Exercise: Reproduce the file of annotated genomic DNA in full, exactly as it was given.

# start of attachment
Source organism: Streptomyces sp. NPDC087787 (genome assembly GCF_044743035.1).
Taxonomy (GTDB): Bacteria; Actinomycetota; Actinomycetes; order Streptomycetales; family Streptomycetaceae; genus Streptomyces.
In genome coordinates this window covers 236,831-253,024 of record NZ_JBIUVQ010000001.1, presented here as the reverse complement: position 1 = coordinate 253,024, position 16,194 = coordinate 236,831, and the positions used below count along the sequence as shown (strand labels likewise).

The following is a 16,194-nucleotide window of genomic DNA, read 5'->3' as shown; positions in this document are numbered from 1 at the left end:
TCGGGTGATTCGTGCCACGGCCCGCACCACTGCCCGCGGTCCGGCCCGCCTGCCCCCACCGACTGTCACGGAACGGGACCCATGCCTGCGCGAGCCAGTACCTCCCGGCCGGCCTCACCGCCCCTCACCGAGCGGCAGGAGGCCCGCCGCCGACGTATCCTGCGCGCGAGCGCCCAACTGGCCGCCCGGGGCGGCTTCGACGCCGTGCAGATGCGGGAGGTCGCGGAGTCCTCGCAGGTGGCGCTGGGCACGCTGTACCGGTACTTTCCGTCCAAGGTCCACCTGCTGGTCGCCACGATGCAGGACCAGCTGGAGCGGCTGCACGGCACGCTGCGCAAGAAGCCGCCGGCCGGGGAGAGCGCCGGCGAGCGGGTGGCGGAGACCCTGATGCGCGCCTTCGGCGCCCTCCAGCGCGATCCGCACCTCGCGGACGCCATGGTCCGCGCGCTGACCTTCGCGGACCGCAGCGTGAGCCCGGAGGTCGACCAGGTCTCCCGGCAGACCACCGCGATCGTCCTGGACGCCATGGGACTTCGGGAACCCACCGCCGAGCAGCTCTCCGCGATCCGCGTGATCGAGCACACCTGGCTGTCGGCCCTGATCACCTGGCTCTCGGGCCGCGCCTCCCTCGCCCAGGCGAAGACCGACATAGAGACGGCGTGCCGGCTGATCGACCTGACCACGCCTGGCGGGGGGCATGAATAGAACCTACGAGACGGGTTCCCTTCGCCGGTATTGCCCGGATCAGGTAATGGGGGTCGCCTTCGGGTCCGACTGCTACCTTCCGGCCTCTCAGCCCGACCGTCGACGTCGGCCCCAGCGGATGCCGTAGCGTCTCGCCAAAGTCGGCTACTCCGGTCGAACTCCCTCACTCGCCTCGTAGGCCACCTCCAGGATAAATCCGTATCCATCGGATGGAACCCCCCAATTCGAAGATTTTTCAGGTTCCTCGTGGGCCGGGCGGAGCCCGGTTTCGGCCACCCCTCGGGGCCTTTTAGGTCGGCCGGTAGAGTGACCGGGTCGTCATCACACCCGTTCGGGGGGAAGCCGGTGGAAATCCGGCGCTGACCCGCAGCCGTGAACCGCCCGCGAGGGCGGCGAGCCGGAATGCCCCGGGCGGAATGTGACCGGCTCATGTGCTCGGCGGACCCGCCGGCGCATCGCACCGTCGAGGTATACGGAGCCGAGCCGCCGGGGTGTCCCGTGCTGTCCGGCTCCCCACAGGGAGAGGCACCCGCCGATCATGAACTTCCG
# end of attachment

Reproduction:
Source organism: Streptomyces sp. NPDC087787 (genome assembly GCF_044743035.1).
Taxonomy (GTDB): Bacteria; Actinomycetota; Actinomycetes; order Streptomycetales; family Streptomycetaceae; genus Streptomyces.
In genome coordinates this window covers 236,831-253,024 of record NZ_JBIUVQ010000001.1, presented here as the reverse complement: position 1 = coordinate 253,024, position 16,194 = coordinate 236,831, and the positions used below count along the sequence as shown (strand labels likewise).

The following is a 16,194-nucleotide window of genomic DNA, read 5'->3' as shown; positions in this document are numbered from 1 at the left end:
TCGGGTGATTCGTGCCACGGCCCGCACCACTGCCCGCGGTCCGGCCCGCCTGCCCCCACCGACTGTCACGGAACGGGACCCATGCCTGCGCGAGCCAGTACCTCCCGGCCGGCCTCACCGCCCCTCACCGAGCGGCAGGAGGCCCGCCGCCGACGTATCCTGCGCGCGAGCGCCCAACTGGCCGCCCGGGGCGGCTTCGACGCCGTGCAGATGCGGGAGGTCGCGGAGTCCTCGCAGGTGGCGCTGGGCACGCTGTACCGGTACTTTCCGTCCAAGGTCCACCTGCTGGTCGCCACGATGCAGGACCAGCTGGAGCGGCTGCACGGCACGCTGCGCAAGAAGCCGCCGGCCGGGGAGAGCGCCGGCGAGCGGGTGGCGGAGACCCTGATGCGCGCCTTCGGCGCCCTCCAGCGCGATCCGCACCTCGCGGACGCCATGGTCCGCGCGCTGACCTTCGCGGACCGCAGCGTGAGCCCGGAGGTCGACCAGGTCTCCCGGCAGACCACCGCGATCGTCCTGGACGCCATGGGACTTCGGGAACCCACCGCCGAGCAGCTCTCCGCGATCCGCGTGATCGAGCACACCTGGCTGTCGGCCCTGATCACCTGGCTCTCGGGCCGCGCCTCCCTCGCCCAGGCGAAGACCGACATAGAGACGGCGTGCCGGCTGATCGACCTGACCACGCCTGGCGGGGGGCATGAATAGAACCTACGAGACGGGTTCCCTTCGCCGGTATTGCCCGGATCAGGTAATGGGGGTCGCCTTCGGGTCCGACTGCTACCTTCCGGCCTCTCAGCCCGACCGTCGACGTCGGCCCCAGCGGATGCCGTAGCGTCTCGCCAAAGTCGGCTACTCCGGTCGAACTCCCTCACTCGCCTCGTAGGCCACCTCCAGGATAAATCCGTATCCATCGGATGGAACCCCCCAATTCGAAGATTTTTCAGGTTCCTCGTGGGCCGGGCGGAGCCCGGTTTCGGCCACCCCTCGGGGCCTTTTAGGTCGGCCGGTAGAGTGACCGGGTCGTCATCACACCCGTTCGGGGGGAAGCCGGTGGAAATCCGGCGCTGACCCGCAGCCGTGAACCGCCCGCGAGGGCGGCGAGCCGGAATGCCCCGGGCGGAATGTGACCGGCTCATGTGCTCGGCGGACCCGCCGGCGCATCGCACCGTCGAGGTATACGGAGCCGAGCCGCCGGGGTGTCCCGTGCTGTCCGGCTCCCCACAGGGAGAGGCACCCGCCGATCATGAACTTCCG